3. For the Creator of the world is truly the Word of God: and this is our Lord, who in the last times was made man, existing in this world, and who in an invisible manner contains all things created, and is inherent in the entire creation, since the Word of God governs and arranges all
things; and therefore He came to His own in a visible manner, and was made flesh, and hung upon the tree, that He might sum up all things in Himself. “And His own peculiar people did not receive Him,” as Moses declared this very thing among the people: “And thy life shall be hanging before thine eyes, and thou wilt not believe thy life.” Those therefore who did not receive Him did not receive life. “But to as many as received Him, to them gave He power to become the sons of God.” For it is He who has power from the Father over all things, since He is the Word of God, and very man, communicating with invisible beings after the manner of the intellect, and appointing a law observable to the outward senses, that all things should continue each in its own order; and He reigns manifestly over things visible and pertaining to men; and brings in just judgment and worthy upon all; as David also, clearly pointing to this, says, “Our God shall openly come, and will not keep silence.” Then he shows also the judgment which is brought in by Him, saying, “A fire shall burn in His sight, and a strong tempest shall rage round about Him. He shall call upon the heaven from above, and the earth, to judge His people.”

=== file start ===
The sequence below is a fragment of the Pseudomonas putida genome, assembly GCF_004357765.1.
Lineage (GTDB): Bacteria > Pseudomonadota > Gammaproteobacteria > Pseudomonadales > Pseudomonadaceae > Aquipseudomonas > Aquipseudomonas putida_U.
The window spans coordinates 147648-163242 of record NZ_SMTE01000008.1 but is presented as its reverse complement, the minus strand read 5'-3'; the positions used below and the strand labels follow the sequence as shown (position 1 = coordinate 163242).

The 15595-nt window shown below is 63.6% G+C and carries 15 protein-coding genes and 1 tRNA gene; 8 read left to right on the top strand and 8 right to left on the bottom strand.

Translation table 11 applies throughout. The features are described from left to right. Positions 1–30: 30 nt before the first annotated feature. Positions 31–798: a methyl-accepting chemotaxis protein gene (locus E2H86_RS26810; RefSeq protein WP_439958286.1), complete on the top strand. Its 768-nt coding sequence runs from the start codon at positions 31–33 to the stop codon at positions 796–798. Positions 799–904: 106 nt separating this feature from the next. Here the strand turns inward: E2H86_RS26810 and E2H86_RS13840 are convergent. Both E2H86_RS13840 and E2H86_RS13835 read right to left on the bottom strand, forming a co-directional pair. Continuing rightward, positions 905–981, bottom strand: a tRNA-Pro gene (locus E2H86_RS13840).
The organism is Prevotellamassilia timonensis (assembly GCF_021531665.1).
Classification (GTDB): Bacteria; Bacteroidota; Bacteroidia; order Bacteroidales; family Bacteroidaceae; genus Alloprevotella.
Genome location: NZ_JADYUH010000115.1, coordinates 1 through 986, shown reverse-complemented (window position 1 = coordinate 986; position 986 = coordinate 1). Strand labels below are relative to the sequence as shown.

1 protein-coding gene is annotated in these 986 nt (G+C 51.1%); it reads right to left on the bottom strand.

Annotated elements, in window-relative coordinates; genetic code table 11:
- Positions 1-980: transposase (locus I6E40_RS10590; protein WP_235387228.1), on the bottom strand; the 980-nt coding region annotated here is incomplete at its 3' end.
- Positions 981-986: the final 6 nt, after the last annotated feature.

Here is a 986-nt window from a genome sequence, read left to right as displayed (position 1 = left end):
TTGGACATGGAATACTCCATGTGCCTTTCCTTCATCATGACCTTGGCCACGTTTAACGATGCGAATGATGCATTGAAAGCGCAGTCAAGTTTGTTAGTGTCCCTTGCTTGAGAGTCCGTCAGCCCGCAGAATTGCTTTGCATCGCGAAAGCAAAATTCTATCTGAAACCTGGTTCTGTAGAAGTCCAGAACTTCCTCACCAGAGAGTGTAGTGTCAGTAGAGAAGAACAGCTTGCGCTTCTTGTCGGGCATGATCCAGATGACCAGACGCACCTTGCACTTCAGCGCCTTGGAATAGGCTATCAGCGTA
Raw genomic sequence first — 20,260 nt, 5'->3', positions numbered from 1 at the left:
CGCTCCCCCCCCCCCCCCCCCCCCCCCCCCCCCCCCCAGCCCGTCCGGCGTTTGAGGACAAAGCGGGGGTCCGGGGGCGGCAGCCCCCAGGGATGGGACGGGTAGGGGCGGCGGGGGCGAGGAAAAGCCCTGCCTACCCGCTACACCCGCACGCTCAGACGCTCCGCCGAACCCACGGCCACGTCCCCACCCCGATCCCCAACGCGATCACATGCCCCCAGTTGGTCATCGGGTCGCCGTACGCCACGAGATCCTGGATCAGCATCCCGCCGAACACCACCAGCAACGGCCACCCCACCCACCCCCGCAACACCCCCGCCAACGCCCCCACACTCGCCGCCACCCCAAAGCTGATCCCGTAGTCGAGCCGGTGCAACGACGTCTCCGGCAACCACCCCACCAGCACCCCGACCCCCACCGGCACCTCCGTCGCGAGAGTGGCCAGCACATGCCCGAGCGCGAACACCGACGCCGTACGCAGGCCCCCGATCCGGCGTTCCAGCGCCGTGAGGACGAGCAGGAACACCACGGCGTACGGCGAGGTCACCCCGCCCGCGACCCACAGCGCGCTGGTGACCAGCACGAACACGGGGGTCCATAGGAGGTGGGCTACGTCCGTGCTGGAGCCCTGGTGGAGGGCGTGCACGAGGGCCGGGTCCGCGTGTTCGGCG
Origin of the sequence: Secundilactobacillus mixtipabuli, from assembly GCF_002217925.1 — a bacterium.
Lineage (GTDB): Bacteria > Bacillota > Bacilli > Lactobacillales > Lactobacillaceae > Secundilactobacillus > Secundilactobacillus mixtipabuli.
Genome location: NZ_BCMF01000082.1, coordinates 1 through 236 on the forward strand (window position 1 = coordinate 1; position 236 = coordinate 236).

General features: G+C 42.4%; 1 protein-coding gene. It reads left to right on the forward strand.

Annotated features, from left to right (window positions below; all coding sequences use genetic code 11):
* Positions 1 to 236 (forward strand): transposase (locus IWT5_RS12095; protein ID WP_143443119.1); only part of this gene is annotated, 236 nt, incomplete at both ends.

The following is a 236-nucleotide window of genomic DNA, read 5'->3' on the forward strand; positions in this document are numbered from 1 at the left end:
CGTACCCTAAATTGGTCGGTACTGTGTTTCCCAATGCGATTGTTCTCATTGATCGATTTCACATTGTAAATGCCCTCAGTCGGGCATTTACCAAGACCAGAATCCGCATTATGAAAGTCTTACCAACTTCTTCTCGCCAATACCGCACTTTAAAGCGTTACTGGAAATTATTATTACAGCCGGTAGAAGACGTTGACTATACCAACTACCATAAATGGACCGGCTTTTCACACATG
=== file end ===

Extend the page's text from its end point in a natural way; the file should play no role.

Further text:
- John xiv. 11.
- From this passage Harvey infers that Irenæus held the procession of the Holy Spirit from the Father and the Son,—a doctrine denied by the Oriental Church in after times. [Here is nothing about the “procession:” only the “mission” of the Spirit is here concerned. And the Easterns object to the double procession itself only in so far as any one means thereby to deny “quod solus Pater est divinarum personarum, Principium et Fons,”—ρίζα καὶ πηγὴ. See Procopowicz, De Processione, Gothæ, 1772].
- Grabe and Harvey insert the words, “quod est conditionis,” but on slender authority.
- John vii. 39.
- Eph. iv. 6.
- John i. 1, etc.
- John i. 10, etc.
- John i. 14.
- The text reads “invisiblilter,” which seems clearly an error.
- Deut. xxviii. 66.
- John i. 12.
- Ps. l. 3, 4.